Lt. Col. Ben Rudolphi, 407th Expeditionary Operation Support Squadron commander, describes flying combat missions in the A-10 Thunderbolt II.
“You’re constantly locating the target, checking, rechecking and adjusting for your pass,” Rudolphi said. “The Joint Terminal Attack Controller is communicating with me; I’m responding back and relaying information to my wingman. My heart is beating out of my chest at this point as I’m waiting for the JTAC to say, ‘cleared hot,’” he continued. “Once I hear those words my nerves go away. I roll in, make my pass and then we are on to the next target.
My mind is going a hundred miles per hour before I make my first pass on a mission,” Rudolphi said. “All I’m thinking about is ‘Don’t mess this up!’ At the same time, I‘m pushing buttons, twisting knobs, speeding up or slowing down, and continually checking where my target is without even thinking about it. All I know is that I need to make a direct hit to help our troops on the ground.
The A-10 is an inimitable platform, bringing an unmatched ability to the fight. With its low airspeed, it can quickly change directions and deliver precise firepower.
When you think about jets you think of these roaring fast planes,” Rudolphi said. “Well the A-10 isn’t that, it’s what we call a walker. The best way to explain how it’s a walker in relation to other jets; is to image going by a baseball game. If you were to walk by, you can see the entire play happening. If you were driving by you can kind of see the action, but you’re going too fast to see what is really happening.”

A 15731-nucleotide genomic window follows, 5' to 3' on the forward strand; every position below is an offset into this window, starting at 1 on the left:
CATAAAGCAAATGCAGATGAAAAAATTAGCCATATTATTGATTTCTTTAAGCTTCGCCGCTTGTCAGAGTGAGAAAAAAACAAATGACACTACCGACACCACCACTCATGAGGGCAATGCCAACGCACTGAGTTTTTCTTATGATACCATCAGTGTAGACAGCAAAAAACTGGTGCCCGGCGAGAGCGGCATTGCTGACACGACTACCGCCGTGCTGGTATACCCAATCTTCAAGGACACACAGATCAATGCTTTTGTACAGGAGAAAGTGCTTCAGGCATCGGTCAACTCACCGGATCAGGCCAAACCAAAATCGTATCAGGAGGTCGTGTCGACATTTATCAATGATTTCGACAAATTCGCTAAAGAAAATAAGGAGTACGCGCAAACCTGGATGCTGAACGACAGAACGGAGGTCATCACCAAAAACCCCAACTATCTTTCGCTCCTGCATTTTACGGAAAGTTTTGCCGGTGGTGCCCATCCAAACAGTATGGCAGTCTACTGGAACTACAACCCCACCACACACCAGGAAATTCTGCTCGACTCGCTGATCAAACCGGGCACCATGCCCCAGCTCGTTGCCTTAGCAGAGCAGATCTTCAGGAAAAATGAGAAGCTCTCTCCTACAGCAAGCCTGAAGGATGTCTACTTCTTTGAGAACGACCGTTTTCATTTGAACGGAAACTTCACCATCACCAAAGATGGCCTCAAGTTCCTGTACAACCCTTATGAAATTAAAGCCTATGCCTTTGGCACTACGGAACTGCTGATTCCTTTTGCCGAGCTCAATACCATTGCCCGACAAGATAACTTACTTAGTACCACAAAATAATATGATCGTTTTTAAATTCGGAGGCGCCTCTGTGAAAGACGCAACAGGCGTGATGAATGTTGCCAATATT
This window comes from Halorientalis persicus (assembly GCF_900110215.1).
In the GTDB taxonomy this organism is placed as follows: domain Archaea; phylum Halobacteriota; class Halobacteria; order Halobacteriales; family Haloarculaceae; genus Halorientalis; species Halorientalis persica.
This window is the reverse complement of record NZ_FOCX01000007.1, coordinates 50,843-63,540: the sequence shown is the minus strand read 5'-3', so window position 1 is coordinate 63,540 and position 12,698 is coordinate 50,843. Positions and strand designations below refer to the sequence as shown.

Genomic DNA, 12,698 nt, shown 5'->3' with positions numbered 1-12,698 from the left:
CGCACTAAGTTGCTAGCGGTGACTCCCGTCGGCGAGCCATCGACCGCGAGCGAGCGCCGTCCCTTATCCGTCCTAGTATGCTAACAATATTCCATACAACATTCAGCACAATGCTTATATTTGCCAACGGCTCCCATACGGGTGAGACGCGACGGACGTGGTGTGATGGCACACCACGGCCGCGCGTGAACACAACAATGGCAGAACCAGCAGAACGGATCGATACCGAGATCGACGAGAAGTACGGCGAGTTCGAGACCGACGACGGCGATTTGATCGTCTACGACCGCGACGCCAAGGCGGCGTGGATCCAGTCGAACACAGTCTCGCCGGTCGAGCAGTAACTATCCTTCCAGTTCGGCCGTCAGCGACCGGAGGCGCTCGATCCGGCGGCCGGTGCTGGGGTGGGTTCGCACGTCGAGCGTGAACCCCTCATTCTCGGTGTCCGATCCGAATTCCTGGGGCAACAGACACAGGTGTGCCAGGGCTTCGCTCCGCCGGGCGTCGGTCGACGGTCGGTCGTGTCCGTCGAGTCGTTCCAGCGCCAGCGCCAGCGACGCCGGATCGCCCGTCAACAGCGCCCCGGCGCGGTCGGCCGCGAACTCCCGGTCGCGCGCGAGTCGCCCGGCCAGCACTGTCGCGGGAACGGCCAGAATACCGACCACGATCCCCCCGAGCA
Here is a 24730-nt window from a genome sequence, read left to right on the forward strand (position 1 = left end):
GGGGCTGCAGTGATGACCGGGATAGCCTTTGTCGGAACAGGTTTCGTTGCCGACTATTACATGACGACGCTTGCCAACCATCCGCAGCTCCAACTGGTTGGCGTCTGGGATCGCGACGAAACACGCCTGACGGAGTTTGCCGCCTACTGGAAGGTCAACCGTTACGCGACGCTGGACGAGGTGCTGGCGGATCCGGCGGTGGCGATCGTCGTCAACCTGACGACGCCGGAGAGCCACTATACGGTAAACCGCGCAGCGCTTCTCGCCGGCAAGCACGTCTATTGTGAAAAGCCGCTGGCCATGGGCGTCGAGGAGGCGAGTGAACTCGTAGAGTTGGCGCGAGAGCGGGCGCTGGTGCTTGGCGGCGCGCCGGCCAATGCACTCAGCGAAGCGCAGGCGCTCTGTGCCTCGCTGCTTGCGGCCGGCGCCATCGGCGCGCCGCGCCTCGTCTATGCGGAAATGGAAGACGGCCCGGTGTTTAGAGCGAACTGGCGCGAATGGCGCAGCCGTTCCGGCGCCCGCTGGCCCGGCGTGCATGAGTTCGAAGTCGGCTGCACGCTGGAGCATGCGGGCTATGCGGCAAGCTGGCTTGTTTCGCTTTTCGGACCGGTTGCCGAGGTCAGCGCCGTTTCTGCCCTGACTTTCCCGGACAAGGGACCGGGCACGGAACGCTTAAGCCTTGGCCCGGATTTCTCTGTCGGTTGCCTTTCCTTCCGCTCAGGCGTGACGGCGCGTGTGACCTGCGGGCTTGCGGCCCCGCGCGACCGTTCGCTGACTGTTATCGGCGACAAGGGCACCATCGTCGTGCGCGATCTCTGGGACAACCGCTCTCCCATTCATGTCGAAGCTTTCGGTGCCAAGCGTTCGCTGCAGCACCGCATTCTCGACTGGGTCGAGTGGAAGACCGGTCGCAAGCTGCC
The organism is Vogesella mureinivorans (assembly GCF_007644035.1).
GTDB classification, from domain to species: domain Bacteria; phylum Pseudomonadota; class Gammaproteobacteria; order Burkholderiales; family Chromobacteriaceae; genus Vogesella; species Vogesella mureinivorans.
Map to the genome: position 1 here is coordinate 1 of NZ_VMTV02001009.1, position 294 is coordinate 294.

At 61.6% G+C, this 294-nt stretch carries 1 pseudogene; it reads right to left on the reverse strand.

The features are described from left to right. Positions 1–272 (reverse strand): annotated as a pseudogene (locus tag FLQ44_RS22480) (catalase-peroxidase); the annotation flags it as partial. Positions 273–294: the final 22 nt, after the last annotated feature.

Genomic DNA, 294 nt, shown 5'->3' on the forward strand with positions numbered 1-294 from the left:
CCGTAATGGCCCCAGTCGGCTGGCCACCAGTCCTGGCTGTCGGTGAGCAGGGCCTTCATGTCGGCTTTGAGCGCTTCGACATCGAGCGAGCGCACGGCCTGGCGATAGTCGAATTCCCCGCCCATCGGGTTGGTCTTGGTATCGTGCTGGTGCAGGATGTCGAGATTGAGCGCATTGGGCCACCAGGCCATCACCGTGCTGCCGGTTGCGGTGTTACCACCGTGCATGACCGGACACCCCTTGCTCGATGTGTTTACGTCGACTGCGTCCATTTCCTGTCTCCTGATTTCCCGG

According to an Operation Inherent Resolve press release, originally tasked to deploy as an A-10 pilot in support of Operation Inherent Resolve, Rudolphi saw his mission change before even leaving the US.
“Instead of manning his aircraft, he was given the opportunity to lead others as the commander of the 407th Expeditionary Operation Support Squadron and accepted the position.”
Rudolphi said. :
“I immediately took this opportunity. This is a new experience and an achievement, which many people don’t get the opportunity (to have). I have always been behind the yoke controlling the airspace. But now I’m at the forefront ensuring operations can continue.
In a sense, you can say I quickly redirected my path to be the 407th EOSS commander,” Rudolphi said. “Now, I’m in close contact with the entire spectrum of operations, which provides the mission to continue, including those in direct combat.”